NGINX is a great Web server, but commercial sales aren't coming through
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December 10, 2014
Web server maker NGINX has a tricky issue to solve-- its Web server software is used by
the likes of Netflix and Dropbox, and it claims that about 40 percent of the world's top 1,000
websites use it.
However, that ability to operate at extraordinary scale isn't translating into sales of
its commercial products or services, and that's something that the company wants to address.
Commercial sales, says CEO Gus Robertson, just isn't that widely known-- people associate
the company with its open source server and don't pause to consider the company's paid offerings.
A new US $20 million injection from NEA is hoped to change that, by funding expansion into new
offices around the globe and general advertising of its products.
One thing Robertson hopes will be heard long and loud is NGINX's ability to talk directly to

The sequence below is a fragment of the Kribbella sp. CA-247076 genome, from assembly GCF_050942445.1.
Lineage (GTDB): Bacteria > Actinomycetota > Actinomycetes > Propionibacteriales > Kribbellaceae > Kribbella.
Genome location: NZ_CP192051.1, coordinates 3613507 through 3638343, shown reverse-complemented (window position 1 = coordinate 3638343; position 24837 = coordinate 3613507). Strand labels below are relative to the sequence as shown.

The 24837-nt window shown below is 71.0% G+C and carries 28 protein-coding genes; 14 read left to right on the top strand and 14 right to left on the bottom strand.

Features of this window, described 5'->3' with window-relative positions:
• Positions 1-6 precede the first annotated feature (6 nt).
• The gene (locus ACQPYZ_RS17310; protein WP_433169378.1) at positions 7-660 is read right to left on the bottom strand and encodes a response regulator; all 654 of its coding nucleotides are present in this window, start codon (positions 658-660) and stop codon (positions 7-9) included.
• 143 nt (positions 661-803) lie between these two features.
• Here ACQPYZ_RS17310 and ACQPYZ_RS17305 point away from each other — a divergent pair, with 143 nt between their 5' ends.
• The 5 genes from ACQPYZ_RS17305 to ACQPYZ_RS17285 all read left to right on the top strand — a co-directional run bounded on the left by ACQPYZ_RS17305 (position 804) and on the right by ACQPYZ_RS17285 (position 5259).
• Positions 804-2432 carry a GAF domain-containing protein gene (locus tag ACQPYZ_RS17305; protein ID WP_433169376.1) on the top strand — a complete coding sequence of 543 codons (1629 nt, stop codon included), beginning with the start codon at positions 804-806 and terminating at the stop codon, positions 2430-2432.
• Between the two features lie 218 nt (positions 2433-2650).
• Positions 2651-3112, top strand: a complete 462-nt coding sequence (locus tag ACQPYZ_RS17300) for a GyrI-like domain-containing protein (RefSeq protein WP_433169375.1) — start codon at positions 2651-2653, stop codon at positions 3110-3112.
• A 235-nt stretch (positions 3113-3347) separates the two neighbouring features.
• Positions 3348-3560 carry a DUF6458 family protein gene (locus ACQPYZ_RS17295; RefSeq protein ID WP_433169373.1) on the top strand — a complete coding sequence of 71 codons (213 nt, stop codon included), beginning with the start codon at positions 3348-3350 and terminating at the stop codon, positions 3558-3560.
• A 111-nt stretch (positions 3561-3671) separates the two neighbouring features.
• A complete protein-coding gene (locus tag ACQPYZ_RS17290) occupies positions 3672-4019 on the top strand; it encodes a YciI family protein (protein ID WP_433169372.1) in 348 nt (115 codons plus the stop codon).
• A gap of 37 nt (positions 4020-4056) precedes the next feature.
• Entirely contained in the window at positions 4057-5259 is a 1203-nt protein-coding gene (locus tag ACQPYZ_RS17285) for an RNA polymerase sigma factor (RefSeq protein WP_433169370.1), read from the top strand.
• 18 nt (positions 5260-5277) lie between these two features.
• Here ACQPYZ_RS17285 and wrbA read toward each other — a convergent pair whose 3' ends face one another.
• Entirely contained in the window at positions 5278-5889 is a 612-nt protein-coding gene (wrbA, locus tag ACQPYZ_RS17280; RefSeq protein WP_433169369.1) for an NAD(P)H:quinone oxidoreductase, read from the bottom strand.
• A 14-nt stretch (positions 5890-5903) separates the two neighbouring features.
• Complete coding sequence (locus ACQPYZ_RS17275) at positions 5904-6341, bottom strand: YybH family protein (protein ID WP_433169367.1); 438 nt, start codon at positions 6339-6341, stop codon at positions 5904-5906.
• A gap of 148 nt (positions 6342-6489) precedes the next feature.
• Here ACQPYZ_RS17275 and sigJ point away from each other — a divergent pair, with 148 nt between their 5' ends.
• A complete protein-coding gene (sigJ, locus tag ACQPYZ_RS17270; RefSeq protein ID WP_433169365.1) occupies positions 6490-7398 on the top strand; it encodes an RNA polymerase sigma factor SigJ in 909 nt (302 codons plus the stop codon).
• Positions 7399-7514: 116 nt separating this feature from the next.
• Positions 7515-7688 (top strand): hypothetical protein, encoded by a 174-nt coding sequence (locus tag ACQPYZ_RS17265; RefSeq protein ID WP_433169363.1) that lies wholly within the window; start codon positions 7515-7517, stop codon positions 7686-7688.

applications so that less chat reaches application servers and less load balancing is needed
to direct traffic inside a network.
Robertson says that there's a server fleet reduction and dedicated appliance doom scenario
waiting to be played out inside plenty of businesses.
And not just hyperscale web operations-- seconds matter for any web application and NGINX
thinks it has a shot and speeding up just about anything reliant on HTTP.
The new cash will give the company the resources it needs to tell that story to the world.
It should find receptive ears-- online businesses' websites need to load real fast and not be
painful to use.
If NGINX can capture the attention of a few people who imbibe that mantra, it's backers
may just have spent $20 million wisely.
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